Please thank Speaker Crisafulli for making KidCare a House priority, Rep Jose Felix Diaz for continuing the champion this bill and the members of the House Innovation Committee for voting unanimously in favor.
Early Steps Program
SB 7034 by Children, Families, and Elder Affairs renames the “Infants and Toddlers Early Intervention Program” as the “Early Steps Program”, sets accountability standards and revises requirements for the Department of Health (DOH) to maintain a clearinghouse of information for parents and health care providers on developmental evaluation and early intervention programs; and, requires development of an individual family support plan for each child served in the program. The bill was approved unanimously in the House Health and Human Service Committee on January 14 and is now awaiting a hearing in the full Senate Appropriations Committee (the last stop before Senate floor action).HB 943 by Rep. Julio Gonzalez (R-Venice) is scheduled to be heard in the House Health Quality Subcommittee on January 19, 2016.
Child Protection Teams (CATs)
HB 715 by Rep. Gayle Harrell (R-Stuart) applies immunity from personal liability in certain actions to any member of a child protection (CPT) team, in certain circumstances. The bill passed the House Civil Justice Subcommittee on January 13, 2016. As a result, CPT members may not be held personally liable for torts committed in such capacity; instead the state may be held liable up to the limits established under the state’s statutory waiver of sovereign immunity. A child protection team (CPT) is a medically directed, multidisciplinary team of professionals contracted by the Children’s Medical Services (CMS) Program in the Department of Health (DOH). CPTs supplement the child protective investigation activities of local sheriffs’ offices and the Department of Children and Families (DCF) in cases of child abuse, abandonment, and neglect. CPTs provide expertise in evaluating alleged child abuse and neglect, assessing risk and protective factors, and providing recommendations for interventions to protect children and to enhance a caregiver’s capacity to provide a safer environment when possible. HB 715 now heads to the House Appropriations Committee.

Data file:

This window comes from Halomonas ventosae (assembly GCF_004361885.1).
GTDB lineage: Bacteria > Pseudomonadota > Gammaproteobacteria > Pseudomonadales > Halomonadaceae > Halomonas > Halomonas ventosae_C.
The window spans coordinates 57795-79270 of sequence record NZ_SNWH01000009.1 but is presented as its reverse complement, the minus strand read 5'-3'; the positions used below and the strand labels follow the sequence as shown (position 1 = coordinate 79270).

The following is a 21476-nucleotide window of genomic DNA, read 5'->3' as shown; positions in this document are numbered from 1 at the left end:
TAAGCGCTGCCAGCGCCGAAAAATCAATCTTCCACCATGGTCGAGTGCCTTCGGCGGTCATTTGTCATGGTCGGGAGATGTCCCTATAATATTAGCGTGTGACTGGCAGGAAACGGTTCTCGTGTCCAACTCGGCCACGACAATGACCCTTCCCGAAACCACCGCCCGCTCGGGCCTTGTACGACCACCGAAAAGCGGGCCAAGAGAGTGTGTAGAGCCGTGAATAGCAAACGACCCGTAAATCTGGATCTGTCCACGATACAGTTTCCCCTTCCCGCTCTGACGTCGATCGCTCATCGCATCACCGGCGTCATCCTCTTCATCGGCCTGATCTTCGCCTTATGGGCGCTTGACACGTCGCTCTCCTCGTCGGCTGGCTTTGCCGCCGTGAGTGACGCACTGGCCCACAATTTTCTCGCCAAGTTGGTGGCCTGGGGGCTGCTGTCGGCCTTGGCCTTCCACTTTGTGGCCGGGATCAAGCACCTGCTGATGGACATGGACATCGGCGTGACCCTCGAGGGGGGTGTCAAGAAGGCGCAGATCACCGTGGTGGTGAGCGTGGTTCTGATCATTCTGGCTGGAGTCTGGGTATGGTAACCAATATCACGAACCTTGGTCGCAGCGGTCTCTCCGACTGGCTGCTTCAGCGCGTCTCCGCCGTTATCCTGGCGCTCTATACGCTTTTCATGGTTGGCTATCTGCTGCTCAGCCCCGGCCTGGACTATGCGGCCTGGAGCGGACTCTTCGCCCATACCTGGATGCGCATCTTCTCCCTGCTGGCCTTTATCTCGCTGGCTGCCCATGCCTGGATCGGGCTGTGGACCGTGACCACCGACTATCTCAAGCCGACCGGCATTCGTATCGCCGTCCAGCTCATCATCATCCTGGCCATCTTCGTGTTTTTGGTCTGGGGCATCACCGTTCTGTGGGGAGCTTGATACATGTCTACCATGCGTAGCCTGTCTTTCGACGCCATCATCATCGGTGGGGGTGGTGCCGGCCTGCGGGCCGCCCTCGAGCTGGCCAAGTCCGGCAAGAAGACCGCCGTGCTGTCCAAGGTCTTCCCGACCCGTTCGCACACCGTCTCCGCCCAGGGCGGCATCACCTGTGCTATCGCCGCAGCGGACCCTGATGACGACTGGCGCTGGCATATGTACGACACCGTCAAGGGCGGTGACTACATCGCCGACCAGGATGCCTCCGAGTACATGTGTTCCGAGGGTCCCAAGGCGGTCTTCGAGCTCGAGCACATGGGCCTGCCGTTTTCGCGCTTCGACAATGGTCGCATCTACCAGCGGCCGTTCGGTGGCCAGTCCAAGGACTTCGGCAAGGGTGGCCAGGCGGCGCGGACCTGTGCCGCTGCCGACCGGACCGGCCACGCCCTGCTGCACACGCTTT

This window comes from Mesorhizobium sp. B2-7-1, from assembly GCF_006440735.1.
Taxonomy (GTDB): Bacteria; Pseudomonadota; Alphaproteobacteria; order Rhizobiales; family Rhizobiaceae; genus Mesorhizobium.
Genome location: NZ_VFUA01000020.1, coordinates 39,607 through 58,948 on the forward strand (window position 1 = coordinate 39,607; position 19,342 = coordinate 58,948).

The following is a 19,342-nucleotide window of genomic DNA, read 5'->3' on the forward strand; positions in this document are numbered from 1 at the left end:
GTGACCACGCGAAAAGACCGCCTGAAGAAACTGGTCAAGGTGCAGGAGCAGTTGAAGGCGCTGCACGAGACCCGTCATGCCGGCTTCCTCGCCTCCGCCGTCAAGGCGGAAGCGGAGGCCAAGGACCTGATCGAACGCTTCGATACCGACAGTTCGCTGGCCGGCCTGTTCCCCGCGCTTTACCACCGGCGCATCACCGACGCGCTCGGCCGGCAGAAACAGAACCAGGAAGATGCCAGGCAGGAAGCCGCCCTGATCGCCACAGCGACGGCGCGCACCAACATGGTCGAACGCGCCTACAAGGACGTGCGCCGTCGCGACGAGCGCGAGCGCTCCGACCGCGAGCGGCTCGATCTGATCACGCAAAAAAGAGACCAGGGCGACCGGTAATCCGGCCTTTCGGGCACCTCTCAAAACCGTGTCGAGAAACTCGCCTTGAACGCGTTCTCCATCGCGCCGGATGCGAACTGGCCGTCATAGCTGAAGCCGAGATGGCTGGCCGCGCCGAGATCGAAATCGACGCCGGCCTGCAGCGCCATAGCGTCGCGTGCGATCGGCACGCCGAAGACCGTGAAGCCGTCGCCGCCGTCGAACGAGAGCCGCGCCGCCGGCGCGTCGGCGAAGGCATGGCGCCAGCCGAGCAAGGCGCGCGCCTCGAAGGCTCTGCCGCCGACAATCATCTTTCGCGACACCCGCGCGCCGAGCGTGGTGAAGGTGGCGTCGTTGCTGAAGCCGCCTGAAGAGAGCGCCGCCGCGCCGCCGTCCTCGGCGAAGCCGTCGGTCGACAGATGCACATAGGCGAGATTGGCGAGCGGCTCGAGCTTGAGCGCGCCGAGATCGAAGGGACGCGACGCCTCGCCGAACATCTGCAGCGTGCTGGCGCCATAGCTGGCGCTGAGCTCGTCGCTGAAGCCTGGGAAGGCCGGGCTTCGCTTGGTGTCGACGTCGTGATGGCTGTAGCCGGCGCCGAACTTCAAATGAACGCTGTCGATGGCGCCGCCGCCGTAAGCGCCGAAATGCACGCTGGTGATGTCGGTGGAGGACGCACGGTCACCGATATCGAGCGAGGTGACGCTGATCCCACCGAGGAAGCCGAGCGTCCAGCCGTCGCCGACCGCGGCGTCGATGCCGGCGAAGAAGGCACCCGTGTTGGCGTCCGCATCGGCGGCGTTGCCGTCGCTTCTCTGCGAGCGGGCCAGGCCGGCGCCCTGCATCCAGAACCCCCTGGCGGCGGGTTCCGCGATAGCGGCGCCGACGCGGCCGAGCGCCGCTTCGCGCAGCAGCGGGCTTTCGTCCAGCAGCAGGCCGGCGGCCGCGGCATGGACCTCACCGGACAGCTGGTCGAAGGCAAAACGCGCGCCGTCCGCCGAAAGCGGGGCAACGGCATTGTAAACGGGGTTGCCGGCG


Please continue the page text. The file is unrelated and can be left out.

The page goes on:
The Senate companion, SB 670, by Sen. Don Gaetz (R-Destin) passed the Children, Families, and Elder Affairs Committee on January 14, 2016 and now heads to the Senate Judiciary Committee.
Mental Health and Substance Abuse